Tradouw Pass certainly lived up to expectations in terms of scenery, a truly stunning stretch of road winding through rocky gorges, across mountain streams, and climbing up fynbos clad mountainside. The sky was dark again now though, this time with heavy grey clouds, the wind picking up considerably as we crested the pass, and threaded our way through the water stop. A few of our riders immediately regretted picking up water bottles when confronted with an acrid taste of plastic flavoured water on their first sip – clearly the organisers had not bothered to wash out the new bottles, something I had spent the previous evening doing for all 12 of our event supplied bottles. Ralph shouted a warning across to all of us about the speed of the upcoming descent, and with that in mind we whizzed down the other side.

Having studied the route profile many times, I’d somehow got the impression that the Op de Tradouw climb came almost immediately after Tradouw Pass, but with my Garmin only showing 35km it was clear that we had a quite a few kilometres before the second big climb of the day. They passed fairly quickly, and although crossing some fairly picturesque and rolling farmland, there are only a few fragments of this part of the ride which stick in my memory. One of these was Danie’s regular warnings that The Beast was just ahead, and to keep our pace steady. Another was a bizarrely apt farm sign for ‘Quads‘ – at this point many of us would gladly have stopped in for some replacement quadriceps ahead of the big hill, if only that had been what they were offering.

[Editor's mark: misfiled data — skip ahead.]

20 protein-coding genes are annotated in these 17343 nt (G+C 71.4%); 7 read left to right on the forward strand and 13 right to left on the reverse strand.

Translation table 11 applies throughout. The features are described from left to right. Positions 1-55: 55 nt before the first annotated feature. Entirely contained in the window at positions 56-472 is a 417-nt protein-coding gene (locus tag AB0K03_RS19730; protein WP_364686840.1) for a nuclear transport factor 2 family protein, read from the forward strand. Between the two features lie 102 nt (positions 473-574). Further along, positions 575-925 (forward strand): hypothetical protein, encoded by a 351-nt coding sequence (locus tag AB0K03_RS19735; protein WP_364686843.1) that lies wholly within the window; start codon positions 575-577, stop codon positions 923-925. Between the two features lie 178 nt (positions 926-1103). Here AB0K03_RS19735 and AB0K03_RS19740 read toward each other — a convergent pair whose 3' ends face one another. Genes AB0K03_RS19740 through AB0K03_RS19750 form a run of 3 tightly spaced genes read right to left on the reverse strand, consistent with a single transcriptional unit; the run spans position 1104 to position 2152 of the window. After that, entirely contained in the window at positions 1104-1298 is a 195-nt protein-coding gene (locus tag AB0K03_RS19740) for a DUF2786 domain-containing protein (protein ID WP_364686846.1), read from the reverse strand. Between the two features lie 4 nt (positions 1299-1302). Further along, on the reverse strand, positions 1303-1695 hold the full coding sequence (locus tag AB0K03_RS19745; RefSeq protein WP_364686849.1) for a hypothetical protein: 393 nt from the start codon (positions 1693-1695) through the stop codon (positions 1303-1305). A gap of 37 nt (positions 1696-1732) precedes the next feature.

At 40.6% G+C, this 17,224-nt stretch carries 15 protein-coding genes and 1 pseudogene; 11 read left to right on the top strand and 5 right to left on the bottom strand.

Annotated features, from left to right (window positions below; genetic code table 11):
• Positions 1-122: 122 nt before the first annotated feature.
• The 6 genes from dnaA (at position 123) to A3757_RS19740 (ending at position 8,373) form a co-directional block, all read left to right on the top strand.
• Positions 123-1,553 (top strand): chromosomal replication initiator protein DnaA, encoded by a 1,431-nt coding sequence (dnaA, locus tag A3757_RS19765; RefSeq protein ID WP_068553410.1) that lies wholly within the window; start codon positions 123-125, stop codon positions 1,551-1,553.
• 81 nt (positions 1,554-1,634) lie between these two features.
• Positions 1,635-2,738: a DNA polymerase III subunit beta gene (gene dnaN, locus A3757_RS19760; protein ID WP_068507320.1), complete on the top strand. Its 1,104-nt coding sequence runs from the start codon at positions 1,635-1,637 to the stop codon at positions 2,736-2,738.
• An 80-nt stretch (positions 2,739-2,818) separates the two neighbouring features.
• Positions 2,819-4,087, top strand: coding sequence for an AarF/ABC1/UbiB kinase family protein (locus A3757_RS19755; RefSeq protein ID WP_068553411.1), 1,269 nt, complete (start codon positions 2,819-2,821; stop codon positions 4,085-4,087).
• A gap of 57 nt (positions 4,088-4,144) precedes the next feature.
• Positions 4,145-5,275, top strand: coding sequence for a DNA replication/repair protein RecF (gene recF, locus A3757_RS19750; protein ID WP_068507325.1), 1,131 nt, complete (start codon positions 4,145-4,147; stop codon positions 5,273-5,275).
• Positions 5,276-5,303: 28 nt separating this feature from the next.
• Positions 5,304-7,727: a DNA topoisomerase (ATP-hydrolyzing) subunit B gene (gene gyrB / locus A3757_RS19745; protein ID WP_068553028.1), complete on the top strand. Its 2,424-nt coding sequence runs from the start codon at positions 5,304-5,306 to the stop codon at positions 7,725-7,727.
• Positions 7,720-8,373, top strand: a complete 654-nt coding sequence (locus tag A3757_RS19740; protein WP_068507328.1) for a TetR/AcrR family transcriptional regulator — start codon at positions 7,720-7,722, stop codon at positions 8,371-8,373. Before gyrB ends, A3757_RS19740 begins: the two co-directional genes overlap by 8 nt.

I started to feel a little complacent as we ground our way up Op de Tradouw. Jack had told us to ignore the false tops until we saw a row of pines come into view. The road twisted it’s way up and we followed it slowly, Ralph regaling us with an endless stream of jokes and one liners which did a superb job of taking our minds off the work. And before we knew it, Jack’s landmark trees came in to view and the “big climbs” of the day were all done. Both ahead and behind us though, the day’s real troubles were only just getting started.

Behind us, our last minute substitute Darren was struggling and had dropped off our group, Clayton having spotted this dropped back to help him up the hill. We learnt later that Darren was not fully over a bout of flu, and had still being having jabs until a day or two before.